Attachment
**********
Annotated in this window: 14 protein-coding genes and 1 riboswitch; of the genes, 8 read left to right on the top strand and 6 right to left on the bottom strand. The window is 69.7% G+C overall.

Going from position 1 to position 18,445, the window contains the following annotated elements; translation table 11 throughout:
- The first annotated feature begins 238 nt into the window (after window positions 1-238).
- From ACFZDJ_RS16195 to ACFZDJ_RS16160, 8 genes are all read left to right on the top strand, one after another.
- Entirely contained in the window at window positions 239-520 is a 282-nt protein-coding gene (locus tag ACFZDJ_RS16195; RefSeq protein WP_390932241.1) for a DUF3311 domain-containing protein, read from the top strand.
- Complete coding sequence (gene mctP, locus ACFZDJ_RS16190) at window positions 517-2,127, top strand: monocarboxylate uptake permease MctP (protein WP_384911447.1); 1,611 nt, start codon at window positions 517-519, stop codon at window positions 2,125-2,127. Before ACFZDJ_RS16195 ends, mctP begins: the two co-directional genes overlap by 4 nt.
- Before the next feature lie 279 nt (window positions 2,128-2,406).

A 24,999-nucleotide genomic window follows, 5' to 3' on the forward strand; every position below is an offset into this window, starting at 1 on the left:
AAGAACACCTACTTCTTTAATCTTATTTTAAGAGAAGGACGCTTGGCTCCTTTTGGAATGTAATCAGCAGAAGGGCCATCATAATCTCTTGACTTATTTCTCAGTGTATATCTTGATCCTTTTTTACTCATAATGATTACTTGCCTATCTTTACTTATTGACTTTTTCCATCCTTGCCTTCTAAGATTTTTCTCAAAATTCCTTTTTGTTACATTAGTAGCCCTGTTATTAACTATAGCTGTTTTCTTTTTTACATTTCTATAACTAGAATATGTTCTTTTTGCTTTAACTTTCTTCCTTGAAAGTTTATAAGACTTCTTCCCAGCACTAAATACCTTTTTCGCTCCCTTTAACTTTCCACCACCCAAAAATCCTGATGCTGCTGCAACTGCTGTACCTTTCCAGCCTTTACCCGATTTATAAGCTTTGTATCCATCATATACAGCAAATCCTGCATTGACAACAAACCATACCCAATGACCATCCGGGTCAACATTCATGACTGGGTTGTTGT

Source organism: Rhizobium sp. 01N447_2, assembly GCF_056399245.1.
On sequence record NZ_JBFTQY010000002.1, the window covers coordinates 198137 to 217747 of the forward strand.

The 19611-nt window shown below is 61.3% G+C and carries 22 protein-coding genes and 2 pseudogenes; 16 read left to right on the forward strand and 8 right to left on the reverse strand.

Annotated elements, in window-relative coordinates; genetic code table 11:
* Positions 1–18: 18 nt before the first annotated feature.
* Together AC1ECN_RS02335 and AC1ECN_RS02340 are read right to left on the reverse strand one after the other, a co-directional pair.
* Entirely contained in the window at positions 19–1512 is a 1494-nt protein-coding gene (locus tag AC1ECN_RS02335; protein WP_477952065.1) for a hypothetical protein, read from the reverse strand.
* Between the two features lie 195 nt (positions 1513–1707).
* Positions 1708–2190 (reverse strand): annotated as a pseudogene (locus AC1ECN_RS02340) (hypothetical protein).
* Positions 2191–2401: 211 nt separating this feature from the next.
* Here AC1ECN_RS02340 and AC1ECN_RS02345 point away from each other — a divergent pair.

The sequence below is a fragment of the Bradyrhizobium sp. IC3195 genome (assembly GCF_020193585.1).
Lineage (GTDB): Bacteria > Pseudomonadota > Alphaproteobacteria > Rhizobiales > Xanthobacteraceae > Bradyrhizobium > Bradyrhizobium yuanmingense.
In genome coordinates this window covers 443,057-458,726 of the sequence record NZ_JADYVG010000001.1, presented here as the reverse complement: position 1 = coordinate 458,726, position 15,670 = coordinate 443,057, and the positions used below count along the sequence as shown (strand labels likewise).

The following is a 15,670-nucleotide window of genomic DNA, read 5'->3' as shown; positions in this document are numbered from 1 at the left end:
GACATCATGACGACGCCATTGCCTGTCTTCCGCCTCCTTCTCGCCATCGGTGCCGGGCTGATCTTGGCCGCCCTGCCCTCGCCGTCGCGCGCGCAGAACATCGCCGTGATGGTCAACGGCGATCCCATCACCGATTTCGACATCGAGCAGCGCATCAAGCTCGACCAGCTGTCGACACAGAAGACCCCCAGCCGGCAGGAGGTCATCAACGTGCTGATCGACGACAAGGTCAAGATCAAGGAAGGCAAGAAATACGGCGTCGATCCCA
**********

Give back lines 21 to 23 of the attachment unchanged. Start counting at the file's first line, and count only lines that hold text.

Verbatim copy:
The sequence below is a fragment of the Bradyrhizobium sp. IC3195 genome (assembly GCF_020193585.1).
Lineage (GTDB): Bacteria > Pseudomonadota > Alphaproteobacteria > Rhizobiales > Xanthobacteraceae > Bradyrhizobium > Bradyrhizobium yuanmingense.
In genome coordinates this window covers 443,057-458,726 of the sequence record NZ_JADYVG010000001.1, presented here as the reverse complement: position 1 = coordinate 458,726, position 15,670 = coordinate 443,057, and the positions used below count along the sequence as shown (strand labels likewise).